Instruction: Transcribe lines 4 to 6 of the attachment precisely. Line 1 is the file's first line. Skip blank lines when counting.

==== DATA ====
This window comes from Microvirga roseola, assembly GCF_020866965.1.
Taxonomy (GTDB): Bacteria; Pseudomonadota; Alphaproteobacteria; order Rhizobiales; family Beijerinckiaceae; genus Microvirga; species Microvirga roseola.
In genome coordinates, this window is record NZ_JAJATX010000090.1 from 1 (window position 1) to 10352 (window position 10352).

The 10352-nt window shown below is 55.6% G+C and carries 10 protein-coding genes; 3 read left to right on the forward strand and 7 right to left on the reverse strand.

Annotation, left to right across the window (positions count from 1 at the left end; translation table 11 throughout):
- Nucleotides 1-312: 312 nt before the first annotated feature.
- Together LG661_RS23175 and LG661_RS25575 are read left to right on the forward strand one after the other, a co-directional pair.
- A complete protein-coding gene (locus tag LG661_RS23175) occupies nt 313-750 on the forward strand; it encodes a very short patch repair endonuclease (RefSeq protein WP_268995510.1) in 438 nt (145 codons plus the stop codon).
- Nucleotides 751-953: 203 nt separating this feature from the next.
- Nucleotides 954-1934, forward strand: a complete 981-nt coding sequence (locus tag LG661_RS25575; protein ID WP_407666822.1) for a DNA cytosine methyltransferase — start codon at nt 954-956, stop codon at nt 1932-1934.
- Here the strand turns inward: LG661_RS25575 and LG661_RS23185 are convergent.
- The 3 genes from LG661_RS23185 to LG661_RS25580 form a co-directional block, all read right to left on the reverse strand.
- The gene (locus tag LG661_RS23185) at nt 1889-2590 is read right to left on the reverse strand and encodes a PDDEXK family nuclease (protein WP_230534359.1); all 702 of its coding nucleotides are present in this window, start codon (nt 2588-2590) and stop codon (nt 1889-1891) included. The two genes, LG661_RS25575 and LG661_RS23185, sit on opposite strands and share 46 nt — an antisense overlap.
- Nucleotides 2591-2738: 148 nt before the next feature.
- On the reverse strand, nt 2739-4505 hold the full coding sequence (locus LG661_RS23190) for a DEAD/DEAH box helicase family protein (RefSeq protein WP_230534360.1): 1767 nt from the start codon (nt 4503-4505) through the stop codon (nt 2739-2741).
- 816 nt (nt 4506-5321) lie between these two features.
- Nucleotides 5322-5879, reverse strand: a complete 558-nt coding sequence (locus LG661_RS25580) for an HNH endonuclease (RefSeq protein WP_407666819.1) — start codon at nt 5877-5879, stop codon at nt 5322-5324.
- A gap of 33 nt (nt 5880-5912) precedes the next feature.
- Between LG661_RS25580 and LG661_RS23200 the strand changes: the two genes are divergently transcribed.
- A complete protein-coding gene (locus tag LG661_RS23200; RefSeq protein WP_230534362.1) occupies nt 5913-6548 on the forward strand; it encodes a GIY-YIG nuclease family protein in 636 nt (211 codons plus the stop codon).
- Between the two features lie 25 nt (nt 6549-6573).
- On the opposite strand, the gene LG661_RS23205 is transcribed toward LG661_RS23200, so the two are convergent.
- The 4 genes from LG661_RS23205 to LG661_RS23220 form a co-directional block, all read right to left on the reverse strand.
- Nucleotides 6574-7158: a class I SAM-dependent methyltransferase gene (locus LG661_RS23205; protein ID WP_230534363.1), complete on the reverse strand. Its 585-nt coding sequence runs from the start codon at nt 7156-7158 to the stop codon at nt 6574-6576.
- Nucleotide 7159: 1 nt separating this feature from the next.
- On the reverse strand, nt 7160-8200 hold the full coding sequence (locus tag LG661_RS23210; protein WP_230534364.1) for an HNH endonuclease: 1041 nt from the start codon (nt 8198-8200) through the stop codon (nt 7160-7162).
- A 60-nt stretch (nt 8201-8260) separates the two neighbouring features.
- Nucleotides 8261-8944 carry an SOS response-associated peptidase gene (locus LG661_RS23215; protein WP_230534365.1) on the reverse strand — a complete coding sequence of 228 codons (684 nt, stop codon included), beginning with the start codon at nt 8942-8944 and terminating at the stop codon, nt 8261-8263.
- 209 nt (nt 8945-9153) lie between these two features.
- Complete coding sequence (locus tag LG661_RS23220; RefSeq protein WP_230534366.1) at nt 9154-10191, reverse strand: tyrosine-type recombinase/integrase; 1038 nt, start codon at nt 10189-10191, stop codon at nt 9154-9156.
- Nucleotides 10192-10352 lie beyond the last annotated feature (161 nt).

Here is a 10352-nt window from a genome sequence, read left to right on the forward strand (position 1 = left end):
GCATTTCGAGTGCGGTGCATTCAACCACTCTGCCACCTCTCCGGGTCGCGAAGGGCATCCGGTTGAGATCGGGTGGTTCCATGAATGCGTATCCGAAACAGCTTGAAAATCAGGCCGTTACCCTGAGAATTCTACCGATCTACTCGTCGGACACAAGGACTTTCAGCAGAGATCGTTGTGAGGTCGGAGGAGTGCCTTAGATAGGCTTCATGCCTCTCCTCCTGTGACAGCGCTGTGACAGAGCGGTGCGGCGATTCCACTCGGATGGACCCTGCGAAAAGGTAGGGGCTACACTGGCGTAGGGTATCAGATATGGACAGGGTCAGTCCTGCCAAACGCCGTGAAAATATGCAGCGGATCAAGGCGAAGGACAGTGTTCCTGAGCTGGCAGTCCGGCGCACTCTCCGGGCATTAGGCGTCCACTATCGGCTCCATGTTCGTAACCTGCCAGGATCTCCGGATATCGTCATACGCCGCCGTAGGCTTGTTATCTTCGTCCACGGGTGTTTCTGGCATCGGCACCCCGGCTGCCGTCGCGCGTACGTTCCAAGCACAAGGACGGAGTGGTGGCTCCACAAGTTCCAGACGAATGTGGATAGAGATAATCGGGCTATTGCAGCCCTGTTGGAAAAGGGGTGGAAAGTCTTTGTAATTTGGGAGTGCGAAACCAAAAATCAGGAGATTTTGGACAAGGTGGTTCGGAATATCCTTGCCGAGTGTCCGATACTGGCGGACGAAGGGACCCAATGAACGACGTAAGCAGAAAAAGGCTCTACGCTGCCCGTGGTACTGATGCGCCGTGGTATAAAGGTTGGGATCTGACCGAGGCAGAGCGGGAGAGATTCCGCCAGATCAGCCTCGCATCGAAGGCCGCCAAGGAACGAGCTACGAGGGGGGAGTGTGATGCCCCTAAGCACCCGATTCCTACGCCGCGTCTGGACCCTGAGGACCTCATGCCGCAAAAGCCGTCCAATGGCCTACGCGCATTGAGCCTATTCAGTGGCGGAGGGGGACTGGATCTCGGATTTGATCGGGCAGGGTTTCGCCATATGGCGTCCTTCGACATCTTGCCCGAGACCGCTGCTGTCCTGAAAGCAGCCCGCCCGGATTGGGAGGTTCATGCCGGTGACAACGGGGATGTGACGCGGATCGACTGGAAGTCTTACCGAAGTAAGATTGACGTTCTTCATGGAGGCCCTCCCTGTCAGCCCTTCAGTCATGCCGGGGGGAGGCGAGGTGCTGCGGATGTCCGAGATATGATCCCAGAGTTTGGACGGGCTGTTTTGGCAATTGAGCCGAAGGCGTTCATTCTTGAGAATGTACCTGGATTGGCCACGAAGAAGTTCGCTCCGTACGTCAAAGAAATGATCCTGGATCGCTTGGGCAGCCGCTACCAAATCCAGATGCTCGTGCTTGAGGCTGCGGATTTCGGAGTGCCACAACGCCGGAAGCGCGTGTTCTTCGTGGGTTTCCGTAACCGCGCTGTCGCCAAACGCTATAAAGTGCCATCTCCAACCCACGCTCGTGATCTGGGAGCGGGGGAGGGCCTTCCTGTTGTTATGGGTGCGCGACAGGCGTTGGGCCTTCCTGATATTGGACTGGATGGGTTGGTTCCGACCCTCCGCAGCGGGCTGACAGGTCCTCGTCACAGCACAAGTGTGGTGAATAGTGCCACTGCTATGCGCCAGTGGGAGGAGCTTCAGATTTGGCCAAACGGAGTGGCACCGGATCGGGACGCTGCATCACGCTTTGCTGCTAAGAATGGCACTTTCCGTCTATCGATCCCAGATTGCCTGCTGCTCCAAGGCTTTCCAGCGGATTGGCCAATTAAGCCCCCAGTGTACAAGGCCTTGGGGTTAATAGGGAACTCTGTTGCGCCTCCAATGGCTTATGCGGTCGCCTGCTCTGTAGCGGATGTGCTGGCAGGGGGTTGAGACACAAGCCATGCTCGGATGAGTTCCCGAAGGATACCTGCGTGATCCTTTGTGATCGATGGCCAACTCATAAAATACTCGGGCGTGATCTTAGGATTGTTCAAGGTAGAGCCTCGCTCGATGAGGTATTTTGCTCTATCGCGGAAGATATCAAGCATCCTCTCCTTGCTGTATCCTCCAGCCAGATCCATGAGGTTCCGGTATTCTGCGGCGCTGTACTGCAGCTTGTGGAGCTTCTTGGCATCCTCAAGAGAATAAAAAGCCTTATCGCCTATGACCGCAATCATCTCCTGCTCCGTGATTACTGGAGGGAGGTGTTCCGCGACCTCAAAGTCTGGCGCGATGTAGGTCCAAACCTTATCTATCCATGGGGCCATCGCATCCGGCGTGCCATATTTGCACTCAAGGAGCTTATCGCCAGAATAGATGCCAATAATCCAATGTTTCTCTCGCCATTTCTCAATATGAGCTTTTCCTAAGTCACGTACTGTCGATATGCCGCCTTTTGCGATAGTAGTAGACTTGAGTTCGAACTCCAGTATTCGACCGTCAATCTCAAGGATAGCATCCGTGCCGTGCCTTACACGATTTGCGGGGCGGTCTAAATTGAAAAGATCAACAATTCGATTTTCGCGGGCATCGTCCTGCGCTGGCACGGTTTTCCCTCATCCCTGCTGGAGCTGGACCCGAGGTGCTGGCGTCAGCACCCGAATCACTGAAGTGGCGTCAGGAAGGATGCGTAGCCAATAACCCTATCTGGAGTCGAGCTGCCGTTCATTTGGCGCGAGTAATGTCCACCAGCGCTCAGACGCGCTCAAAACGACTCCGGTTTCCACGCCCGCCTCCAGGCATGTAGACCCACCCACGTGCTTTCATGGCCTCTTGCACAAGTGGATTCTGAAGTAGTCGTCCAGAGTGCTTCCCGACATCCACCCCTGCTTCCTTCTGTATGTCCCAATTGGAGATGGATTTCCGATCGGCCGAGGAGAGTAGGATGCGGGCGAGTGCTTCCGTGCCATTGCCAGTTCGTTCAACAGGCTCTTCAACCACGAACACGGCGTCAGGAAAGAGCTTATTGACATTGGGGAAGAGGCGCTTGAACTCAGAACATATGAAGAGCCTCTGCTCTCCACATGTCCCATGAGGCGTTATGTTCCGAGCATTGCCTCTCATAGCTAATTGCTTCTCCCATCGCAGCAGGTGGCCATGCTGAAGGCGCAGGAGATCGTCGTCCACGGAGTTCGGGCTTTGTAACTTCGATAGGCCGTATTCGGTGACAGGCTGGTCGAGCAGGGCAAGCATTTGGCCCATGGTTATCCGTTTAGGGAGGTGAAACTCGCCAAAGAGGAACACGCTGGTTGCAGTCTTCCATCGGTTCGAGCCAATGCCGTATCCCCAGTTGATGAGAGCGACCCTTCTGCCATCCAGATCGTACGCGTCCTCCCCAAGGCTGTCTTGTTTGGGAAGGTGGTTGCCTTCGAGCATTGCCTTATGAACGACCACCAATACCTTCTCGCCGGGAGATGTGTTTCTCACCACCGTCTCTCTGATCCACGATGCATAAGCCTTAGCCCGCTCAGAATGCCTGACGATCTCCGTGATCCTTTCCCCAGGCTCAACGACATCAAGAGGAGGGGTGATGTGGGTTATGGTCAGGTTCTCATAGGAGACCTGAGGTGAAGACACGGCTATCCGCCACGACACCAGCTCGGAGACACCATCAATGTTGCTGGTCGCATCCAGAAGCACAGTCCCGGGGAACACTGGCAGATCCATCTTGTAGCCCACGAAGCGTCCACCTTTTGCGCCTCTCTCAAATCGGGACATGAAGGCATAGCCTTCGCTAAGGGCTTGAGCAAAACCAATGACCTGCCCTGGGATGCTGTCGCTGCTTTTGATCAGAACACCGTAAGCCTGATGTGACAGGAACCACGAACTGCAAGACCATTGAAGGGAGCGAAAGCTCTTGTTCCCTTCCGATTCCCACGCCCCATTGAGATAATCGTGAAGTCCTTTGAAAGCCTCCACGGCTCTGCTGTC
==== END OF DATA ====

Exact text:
The 10352-nt window shown below is 55.6% G+C and carries 10 protein-coding genes; 3 read left to right on the forward strand and 7 right to left on the reverse strand.

Annotation, left to right across the window (positions count from 1 at the left end; translation table 11 throughout):
- Nucleotides 1-312: 312 nt before the first annotated feature.